Convicted Lawyer Rothstein Says Two of His Partners Knew of Fraud Scheme
Scott Rothstein, the Florida lawyer convicted in a $1.2 billion investment fraud, said two of his former law firm partners also knew of the scheme, according to a transcript of a sworn deposition made public yesterday.
Rothstein, sentenced to 50 years in prison, said his former partners, Stuart Rosenfeldt and Russell Adler, were aware of the scheme, according to a transcript of the deposition taken this month at the federal courthouse in Miami as part of their law firm’s bankruptcy case. The transcript was posted on the website of the law firm Conrad & Scherer, which represents some of the investors seeking to recover money invested in the scheme.
“They knew that we were moving money illegally in and out of the law firm,” Rothstein said of Rosenfeldt and Adler, according to the transcript. “At various points in time, they came to know that there was a Ponzi scheme going on, although the word Ponzi was never utilized.”
Rothstein, formerly of Rothstein Rosenfeldt Adler PA in Fort Lauderdale, Florida, pleaded guilty in January 2010 to five counts of racketeering, money laundering and wire fraud after admitting he sold investors interests in bogus settlements in sexual-harassment and whistle-blower lawsuits.
Bruce Lehr, a lawyer for Rosenfeldt, said yesterday in a phone interview that his client wasn’t aware of the Ponzi scheme.
“Stuart Rosenfeldt had absolutely no idea of the wrongdoings of Scott Rothstein until Mr. Rothstein fled the country,” Lehr said. “Mr. Rothstein, who pleaded guilty and was sentenced to 50 years in prison, had no credibility then. The fact that after spending some time behind bars, he has decided to throw his law partner under the bus has not awarded him new credibility.”
Adler’s attorney, Fred Haddad, said Rothstein was lying about his client.
“He didn’t know anything about what Rothstein was doing,” Haddad said. “I like Scott personally. I’ve gotten drunk with Scott. But he said at the beginning of his depo that this would be the first time in his life that he’s told the truth. I think he still hasn’t reached the first time in his life to tell the truth.”
Rosenfeldt and Adler haven’t been charged with wrongdoing.
Eight people, including Rothstein, have been charged in the probe by the U.S. Of those, Rothstein and five others have been convicted.
Rothstein, according to the deposition transcript, described a complicated scheme with what he referred to as “sub-levels.”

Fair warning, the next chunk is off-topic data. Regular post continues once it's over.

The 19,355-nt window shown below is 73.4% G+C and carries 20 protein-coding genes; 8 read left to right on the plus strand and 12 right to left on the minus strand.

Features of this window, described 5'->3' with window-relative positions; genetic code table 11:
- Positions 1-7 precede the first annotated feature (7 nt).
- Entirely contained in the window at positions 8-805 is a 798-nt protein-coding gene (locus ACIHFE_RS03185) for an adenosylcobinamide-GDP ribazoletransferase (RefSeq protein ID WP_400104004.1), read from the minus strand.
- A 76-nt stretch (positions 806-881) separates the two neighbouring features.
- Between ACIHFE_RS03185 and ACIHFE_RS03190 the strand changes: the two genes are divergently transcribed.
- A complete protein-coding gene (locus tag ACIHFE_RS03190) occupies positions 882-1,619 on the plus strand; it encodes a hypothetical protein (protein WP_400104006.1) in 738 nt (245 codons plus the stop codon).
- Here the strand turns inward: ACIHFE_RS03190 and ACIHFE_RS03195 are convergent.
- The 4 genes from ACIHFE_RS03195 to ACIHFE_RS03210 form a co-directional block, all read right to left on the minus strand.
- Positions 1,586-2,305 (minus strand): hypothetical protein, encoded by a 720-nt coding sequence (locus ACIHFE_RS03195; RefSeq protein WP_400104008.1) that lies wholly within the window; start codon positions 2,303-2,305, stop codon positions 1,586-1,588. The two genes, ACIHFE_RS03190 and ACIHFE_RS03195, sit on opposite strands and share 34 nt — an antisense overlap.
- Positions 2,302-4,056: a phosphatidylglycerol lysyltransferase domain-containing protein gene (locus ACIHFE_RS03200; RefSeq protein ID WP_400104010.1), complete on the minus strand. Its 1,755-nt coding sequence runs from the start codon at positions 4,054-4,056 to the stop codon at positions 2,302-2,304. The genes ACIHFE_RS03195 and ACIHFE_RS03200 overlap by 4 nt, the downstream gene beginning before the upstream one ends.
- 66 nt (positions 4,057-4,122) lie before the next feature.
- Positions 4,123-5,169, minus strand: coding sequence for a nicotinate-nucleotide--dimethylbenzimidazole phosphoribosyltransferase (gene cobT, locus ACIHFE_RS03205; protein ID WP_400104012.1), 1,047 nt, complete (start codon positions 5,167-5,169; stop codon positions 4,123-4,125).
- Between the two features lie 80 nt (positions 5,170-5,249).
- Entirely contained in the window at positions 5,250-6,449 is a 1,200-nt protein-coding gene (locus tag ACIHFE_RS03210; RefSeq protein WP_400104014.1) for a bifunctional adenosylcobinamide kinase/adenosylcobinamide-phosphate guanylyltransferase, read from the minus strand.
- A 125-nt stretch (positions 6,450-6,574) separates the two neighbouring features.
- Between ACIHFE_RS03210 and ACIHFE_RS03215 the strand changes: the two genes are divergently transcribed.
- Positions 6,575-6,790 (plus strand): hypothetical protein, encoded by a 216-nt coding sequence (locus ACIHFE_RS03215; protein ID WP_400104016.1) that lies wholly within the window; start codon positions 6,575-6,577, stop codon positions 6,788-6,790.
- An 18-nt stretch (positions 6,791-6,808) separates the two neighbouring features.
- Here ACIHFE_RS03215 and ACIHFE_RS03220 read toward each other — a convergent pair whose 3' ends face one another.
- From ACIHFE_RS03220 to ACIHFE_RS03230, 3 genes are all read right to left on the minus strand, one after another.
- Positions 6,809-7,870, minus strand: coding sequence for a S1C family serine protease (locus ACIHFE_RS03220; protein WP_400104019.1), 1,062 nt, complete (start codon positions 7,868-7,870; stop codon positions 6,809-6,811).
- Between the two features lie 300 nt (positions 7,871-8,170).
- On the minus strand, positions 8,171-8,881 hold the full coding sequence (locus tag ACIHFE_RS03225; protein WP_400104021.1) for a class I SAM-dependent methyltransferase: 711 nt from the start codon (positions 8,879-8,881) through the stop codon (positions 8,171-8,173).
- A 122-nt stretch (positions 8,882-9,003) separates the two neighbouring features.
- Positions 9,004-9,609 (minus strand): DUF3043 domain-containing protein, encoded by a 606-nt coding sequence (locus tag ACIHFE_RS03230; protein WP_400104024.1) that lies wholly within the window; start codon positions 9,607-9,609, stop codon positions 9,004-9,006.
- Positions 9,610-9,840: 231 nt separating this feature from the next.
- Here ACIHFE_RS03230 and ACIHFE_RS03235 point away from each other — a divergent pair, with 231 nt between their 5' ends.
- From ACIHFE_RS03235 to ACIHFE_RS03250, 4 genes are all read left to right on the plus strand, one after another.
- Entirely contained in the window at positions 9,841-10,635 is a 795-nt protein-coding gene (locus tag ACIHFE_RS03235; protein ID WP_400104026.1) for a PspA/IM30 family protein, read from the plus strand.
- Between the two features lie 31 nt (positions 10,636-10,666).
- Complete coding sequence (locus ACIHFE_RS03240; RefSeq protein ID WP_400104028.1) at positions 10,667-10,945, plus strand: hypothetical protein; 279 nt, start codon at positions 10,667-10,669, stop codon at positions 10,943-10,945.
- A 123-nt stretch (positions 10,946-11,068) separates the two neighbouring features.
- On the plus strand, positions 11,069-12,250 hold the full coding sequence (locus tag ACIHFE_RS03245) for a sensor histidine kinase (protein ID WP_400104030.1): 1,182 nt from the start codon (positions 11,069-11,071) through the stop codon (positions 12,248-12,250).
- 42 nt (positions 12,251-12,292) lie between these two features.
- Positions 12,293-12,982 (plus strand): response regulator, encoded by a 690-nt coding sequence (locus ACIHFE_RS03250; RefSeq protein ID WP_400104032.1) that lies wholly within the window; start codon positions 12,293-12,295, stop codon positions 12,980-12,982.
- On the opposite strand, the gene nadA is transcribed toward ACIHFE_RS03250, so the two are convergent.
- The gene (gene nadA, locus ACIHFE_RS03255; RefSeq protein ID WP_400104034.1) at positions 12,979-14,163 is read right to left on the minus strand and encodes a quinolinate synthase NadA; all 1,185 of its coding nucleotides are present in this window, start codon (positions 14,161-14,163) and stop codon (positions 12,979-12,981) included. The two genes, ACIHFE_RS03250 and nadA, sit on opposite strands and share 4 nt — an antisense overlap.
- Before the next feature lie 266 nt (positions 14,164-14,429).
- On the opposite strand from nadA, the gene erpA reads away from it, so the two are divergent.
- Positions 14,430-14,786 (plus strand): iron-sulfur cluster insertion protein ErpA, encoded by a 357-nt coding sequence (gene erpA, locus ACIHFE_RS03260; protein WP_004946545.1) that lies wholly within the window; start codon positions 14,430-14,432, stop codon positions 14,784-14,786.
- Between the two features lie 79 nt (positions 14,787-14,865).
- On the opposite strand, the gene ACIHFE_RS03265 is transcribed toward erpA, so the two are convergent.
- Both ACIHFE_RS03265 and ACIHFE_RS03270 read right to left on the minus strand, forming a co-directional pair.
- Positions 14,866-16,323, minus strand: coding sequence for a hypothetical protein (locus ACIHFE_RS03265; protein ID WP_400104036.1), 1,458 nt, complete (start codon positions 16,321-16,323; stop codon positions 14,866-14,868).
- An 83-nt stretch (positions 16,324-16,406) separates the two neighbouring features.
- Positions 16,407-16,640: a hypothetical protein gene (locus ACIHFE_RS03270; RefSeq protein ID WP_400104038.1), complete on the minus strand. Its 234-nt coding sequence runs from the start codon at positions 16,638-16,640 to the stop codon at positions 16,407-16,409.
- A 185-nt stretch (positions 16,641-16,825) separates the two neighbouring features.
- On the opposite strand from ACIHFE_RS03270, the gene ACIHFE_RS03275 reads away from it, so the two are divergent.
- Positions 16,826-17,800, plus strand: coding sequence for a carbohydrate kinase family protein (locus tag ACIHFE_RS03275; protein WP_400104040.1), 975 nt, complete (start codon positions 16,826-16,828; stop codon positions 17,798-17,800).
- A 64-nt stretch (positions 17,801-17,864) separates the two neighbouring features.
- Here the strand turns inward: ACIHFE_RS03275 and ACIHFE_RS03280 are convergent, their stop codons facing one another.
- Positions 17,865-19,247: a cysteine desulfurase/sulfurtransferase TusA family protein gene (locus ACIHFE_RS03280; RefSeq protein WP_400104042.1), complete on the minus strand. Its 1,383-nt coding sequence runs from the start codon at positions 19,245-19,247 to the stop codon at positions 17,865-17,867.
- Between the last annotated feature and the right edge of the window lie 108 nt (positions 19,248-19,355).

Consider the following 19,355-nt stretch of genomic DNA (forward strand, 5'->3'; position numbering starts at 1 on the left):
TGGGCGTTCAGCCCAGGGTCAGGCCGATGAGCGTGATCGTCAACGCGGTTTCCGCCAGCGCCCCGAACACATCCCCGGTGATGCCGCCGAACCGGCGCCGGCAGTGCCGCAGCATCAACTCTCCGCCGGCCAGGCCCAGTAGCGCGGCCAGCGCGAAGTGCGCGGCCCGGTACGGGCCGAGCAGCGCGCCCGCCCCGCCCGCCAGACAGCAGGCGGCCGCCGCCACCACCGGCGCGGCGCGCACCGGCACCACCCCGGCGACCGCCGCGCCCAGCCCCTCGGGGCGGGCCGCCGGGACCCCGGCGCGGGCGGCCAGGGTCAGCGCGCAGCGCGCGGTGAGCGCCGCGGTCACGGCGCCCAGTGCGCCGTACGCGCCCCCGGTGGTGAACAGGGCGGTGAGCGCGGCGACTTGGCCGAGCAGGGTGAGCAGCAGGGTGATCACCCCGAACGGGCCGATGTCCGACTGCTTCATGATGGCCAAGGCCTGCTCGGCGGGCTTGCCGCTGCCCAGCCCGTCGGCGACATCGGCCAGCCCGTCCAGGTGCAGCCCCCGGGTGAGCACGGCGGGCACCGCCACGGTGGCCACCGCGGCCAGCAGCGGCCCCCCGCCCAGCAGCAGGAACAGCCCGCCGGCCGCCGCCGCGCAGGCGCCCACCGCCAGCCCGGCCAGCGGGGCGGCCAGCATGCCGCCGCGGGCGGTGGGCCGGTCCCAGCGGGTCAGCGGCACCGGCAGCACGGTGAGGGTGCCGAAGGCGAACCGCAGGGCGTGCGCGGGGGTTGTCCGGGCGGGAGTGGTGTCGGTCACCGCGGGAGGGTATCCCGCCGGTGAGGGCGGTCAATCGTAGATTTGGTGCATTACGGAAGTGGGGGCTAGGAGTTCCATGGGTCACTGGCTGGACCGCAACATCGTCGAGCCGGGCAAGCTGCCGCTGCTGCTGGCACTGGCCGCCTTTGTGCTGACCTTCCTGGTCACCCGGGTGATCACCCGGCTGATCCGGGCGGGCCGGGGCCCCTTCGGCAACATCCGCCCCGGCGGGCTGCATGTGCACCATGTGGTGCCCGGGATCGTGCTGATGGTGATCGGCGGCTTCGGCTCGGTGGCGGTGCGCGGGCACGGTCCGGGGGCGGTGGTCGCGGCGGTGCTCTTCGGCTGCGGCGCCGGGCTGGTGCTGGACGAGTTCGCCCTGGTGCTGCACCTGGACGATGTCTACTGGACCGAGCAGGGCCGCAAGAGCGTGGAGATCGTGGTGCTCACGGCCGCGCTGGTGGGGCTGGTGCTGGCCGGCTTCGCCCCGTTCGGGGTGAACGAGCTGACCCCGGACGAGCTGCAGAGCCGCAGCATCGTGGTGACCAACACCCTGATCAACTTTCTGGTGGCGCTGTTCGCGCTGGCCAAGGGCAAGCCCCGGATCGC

“There were many arms,” he said, according to the transcript. “There were political arms, there were law enforcement arms, there were arms all over the place in every facet, as the judge pointed out when he sentenced me, in almost every facet of daily life.”
Rothstein named several people he said were involved in the scheme, including lawyers and other employees of the firm, according to the transcript. He said in the deposition in response to lawyer’s questions that other people at the firm knew nothing of his illegal actions.
“You’re going to find as you question me, there is a very large category of people that fell within the -- what we fondly refer to as living the rock star or the Rothstein lifestyle,” he said, according to the transcript. “That is, in fact, the way we paid off a substantial number of the people that we were ultimately, for lack of a better term, bribing to do our dirty work.”
Rothstein said, according to the transcript, that he probably spent about $200 million. He said he and others spent money on lavish parties, trips, dinners and gifts for wives or mistresses.
Several other people handled the details of getting money in from investors and paying the money out, while he helped convince new investors of the soundness of the investment by putting on what he called “dog and pony shows,” according to the transcript. His staff was supposed to be handling the payments to investors, he said in the transcript.
To contact the reporter on this story: Susannah Nesmith in Miami at firstname.lastname@example.org
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